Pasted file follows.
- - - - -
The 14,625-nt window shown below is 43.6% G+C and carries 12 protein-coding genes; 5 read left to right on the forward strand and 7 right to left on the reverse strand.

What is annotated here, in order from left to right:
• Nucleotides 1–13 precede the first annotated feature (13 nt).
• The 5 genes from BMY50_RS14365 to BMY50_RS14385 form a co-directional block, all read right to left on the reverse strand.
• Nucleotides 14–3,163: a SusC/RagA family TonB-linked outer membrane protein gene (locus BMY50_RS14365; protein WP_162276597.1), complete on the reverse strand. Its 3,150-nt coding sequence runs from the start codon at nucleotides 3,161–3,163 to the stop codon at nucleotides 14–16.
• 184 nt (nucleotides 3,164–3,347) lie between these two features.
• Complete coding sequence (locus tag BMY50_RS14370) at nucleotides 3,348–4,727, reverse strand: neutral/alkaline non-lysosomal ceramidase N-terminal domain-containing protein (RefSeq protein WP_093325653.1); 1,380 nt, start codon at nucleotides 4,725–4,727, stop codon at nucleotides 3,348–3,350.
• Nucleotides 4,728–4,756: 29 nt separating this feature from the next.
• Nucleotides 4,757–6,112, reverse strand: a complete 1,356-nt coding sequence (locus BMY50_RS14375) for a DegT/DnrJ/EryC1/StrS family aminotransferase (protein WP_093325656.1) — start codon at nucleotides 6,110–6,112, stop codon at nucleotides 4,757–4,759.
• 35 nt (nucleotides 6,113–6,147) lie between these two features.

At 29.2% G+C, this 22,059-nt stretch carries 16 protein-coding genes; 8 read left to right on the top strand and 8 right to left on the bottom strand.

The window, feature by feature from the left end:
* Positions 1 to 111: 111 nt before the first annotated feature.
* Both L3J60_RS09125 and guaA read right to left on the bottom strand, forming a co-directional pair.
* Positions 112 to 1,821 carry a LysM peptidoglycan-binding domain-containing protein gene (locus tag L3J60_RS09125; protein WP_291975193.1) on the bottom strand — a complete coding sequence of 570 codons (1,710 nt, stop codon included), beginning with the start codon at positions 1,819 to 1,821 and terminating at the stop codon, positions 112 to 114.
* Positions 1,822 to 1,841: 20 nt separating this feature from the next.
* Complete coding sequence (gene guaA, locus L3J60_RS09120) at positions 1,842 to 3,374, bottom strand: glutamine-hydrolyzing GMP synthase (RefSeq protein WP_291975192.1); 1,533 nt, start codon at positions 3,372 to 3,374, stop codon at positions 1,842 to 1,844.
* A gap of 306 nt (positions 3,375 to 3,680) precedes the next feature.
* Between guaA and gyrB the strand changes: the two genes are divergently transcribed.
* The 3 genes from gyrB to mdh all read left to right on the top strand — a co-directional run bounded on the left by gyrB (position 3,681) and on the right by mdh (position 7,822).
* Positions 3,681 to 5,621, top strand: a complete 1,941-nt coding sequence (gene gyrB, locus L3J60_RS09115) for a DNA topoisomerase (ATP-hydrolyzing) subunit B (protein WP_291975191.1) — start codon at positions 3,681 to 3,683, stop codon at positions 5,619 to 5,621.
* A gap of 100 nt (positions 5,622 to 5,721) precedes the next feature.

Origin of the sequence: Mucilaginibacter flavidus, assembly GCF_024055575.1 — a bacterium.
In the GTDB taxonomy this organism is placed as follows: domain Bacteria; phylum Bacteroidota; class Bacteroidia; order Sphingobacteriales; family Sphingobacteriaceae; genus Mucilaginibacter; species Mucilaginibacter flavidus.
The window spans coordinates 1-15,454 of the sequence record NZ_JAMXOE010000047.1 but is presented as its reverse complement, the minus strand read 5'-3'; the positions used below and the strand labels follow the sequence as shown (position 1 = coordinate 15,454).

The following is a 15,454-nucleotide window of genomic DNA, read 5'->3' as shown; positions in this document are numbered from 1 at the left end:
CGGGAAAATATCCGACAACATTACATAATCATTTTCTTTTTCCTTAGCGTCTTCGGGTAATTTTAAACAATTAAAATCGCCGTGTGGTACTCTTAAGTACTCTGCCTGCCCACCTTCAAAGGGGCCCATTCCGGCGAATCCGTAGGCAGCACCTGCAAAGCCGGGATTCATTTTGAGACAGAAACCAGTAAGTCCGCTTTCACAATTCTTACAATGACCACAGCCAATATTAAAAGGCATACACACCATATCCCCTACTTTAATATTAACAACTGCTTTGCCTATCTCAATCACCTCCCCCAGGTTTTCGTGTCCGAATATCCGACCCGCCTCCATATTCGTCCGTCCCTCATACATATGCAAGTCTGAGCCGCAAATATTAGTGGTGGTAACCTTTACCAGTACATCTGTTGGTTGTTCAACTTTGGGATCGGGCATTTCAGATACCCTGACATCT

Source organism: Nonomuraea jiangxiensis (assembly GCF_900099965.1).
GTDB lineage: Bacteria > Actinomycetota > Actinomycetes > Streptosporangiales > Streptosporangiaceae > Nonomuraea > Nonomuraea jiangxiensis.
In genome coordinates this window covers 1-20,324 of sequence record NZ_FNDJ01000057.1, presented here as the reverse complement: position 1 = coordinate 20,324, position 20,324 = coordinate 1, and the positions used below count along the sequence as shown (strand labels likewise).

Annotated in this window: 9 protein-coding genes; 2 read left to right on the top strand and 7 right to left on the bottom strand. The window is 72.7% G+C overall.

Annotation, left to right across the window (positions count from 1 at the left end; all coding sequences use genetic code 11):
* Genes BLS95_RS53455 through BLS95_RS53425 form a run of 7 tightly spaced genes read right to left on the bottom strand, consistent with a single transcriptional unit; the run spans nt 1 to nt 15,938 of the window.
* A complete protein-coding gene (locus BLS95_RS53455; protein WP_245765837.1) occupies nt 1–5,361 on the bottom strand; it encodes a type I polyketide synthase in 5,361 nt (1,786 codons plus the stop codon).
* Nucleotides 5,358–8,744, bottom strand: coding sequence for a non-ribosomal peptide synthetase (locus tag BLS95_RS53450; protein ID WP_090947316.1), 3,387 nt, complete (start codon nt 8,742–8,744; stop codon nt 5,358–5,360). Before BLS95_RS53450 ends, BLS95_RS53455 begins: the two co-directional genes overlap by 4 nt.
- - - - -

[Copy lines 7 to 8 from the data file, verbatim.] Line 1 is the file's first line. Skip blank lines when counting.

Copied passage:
• Complete coding sequence (locus tag BMY50_RS14370) at nucleotides 3,348–4,727, reverse strand: neutral/alkaline non-lysosomal ceramidase N-terminal domain-containing protein (RefSeq protein WP_093325653.1); 1,380 nt, start codon at nucleotides 4,725–4,727, stop codon at nucleotides 3,348–3,350.
• Nucleotides 4,728–4,756: 29 nt separating this feature from the next.